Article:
Sparking a Successful 2015 Review through Youth Participation
$50,000 (18 months)
The project engages youth in grades 8-12 to learn about and appreciate the Greenbelt through Ecospark's water-monitoring program. The students’ findings will be presented in public forums held in York and Durham regions. A Youth Greenbelt Charter will be launched in the fall highlighting the rights of young people to live in healthy, sustainable communities, which the Greenbelt helps to provide. The project also encourages youth and schools in environmental action by hosting a “10 for 10” contest, which will award 10 schools $1,000 each to undertake innovative environmental projects.
Alternative Avenues for Local Food Procurement in Ontario Schools
$25,000 (19 months)
Ecosource are working with hospitality programs in the Durham District School Board to increase the procurement of local and Greenbelt-grown food in schools. The project trains students and teachers in sourcing local food, encourages food literacy in school programming, and builds relationships with local farmers and other members of the food value chain in Durham.
Durham Region Federation of Agriculture
$1,000 (1 year)
An evening of celebration of Durham’s agricultural roots, the Durham Farm Connections Celebrate Agricultural Gala was a night of delicious food, entertainment, a silent & live auction, highlighted by the Agricultural Awards: Farm Family Award, Spirit of Agriculture Award, and Leadership Award. The three awards were given to focus attention on the importance of farming as a vibrant and diverse business sector that has both families and organizations actively involved in their community. The event was hosted on October 16, 2014, at The Royal Ashburn Golf Club.
Grey to Greenbelt Tour
$3,500 (1 year)
Partnering with the Friends of the Greenbelt Foundation and Credit Valley Conservation, the Credit River Alliance hosted a networking event in September 2014 that explored policy issues and key areas of need in the watershed. The event included a forum on capacity building among local not-for-profits, discussion around strengthening the Greenbelt during the 2015 Review, and a train tour crossing the Greenbelt at one of the widest sections.
Streamlining Regulations: Developing an Agricultural Guide to Conservation Authority Permits in the Greenbelt
$50,000 (15 months)
Conservation Ontario will convene farmers and conservation authorities to develop a template guide on how to streamline permissions and communications between the two groups. Using the Greenbelt as a study area, the project will identify common challenges and practical solutions that can be integrated into local watershed guidelines. By enabling the reduction of red tape and working more closely with farmers, this project will help to improve the viability of agriculture in the Greenbelt while protecting the environment
Georgina Harvest Dinner
$1,500 (1 year)
The Georgina Harvest Dinner brings the community together to celebrate abundance in the Greenbelt by sharing a locally grown meals. Guests will discover what regional farmers are growing in our own backyard, while supporting local farmers and businesses. The funding goes towards sourcing and purchasing food from Greenbelt farmers. The event was held on September 20, 2014.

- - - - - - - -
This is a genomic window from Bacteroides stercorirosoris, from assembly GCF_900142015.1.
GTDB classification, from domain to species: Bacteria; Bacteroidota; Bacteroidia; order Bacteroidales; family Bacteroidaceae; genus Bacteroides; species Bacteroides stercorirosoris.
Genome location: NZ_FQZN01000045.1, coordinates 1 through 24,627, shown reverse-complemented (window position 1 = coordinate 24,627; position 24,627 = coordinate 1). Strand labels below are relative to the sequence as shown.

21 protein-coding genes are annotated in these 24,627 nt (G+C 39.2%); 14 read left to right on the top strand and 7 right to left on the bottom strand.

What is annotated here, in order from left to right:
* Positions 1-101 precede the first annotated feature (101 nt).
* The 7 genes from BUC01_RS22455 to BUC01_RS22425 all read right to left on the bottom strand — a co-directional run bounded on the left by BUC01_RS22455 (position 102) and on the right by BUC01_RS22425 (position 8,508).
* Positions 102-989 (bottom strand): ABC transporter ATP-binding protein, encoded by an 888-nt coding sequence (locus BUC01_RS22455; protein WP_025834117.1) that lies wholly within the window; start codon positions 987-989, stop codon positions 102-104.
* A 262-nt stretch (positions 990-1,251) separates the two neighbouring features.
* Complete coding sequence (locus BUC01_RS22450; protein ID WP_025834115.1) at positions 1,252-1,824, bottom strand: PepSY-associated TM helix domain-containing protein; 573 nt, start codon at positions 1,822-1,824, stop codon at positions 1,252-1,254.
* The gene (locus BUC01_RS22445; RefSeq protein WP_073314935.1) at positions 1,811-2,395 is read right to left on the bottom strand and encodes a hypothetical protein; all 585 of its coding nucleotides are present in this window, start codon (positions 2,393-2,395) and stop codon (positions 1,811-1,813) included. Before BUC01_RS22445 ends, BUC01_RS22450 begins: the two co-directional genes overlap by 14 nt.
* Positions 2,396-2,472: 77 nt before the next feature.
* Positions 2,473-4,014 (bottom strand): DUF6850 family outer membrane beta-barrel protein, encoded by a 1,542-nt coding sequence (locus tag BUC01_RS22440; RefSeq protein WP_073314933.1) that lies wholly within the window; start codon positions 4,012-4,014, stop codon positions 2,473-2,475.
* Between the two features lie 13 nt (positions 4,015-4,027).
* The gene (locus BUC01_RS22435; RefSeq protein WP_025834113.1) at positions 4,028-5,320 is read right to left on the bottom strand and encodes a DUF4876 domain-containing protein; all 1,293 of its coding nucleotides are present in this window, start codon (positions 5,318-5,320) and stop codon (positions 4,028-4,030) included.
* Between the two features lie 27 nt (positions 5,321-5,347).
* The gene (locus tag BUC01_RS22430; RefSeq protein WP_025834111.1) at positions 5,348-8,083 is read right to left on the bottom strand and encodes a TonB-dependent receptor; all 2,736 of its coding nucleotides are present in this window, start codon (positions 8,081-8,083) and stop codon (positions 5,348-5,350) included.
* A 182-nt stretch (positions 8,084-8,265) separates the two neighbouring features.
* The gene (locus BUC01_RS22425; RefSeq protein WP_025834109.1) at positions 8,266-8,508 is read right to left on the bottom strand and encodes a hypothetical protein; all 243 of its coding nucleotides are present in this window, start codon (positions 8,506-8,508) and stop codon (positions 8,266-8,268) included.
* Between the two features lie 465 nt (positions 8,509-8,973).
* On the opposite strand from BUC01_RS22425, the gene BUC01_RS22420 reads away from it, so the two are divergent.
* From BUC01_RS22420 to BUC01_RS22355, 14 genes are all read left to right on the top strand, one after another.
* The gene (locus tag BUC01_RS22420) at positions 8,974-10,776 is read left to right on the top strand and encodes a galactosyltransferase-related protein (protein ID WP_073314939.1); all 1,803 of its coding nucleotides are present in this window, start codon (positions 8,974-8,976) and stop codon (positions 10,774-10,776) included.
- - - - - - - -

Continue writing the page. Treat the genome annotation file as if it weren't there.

Forests for the Future
$40,000 (9 months)
The project supports action on the Community Conservation and Stewardship Plan for the Northern Bruce, to protect and restore the unique and rich diversity of the area's plant, fish and wildlife habitat through land and water conservation. Forests for the Future aims to restore forest connectivity in the Bruce Peninsula. A task-force will identify major sections of the local forest that have been fragmented over time and develop a strategy to restore these wildlife corridors. Local residents and politicians are engaged in restoration efforts, education activities and a community celebration of forests. The local community will highlight the importance of connectivity for maintaining healthy natural systems, during the 2015 Review of the Niagara Escarpment and Greenbelt Plans.
TRCA and CVC Adventure Experience Tourism Promotion
$50,000 (1 year)
The project markets the Greenbelt as an adventure tourism destination by promoting Conservation Areas found within it. By partnering with Toronto and Region Conservation Authority, Credit Valley Conservation and Central Counties Tourism, the project will highlight outdoor activities such as treetop trekking, cycling and fishing via contests, social media and The Toronto Star to an estimated 670,000 households in the Greater Toronto Area.
2015: Conversations on Past and Future
$24,100 (1 year)
Private landowners control more than 90% of the Greenbelt and Oak Ridges Moraine. This project will engage 50 to 100 property owners on the Moraine through community mapping and informal discussions. This will improve understanding about the ecological importance of their lands, how land use planning has affected them, and encourage input into the 2015 Review of the Greenbelt and Oak Ridges Moraine Plans.
"Good Development" Project
$198,000 (2 years)
The Pembina Institute will build on their previous work on 'location-efficient' development to advocate for improvements in the Growth Plan as part of the 2015 Review. They will conduct research into incentives and policies to support affordable, compact growth in the Greater Toronto Area, with an emphasis on suburban areas; and collaborate with progressive developers to build public and government support for such policies as part of the 2015 Review of the Growth Plan. The Institute will also provide input into the review of the Big Move plan to ensure that transit development supports the goals of the Greenbelt and Growth Plans. This work will reduce multiple pressures on the Greenbelt and ensure that agricultural and natural land remains protected for future generations.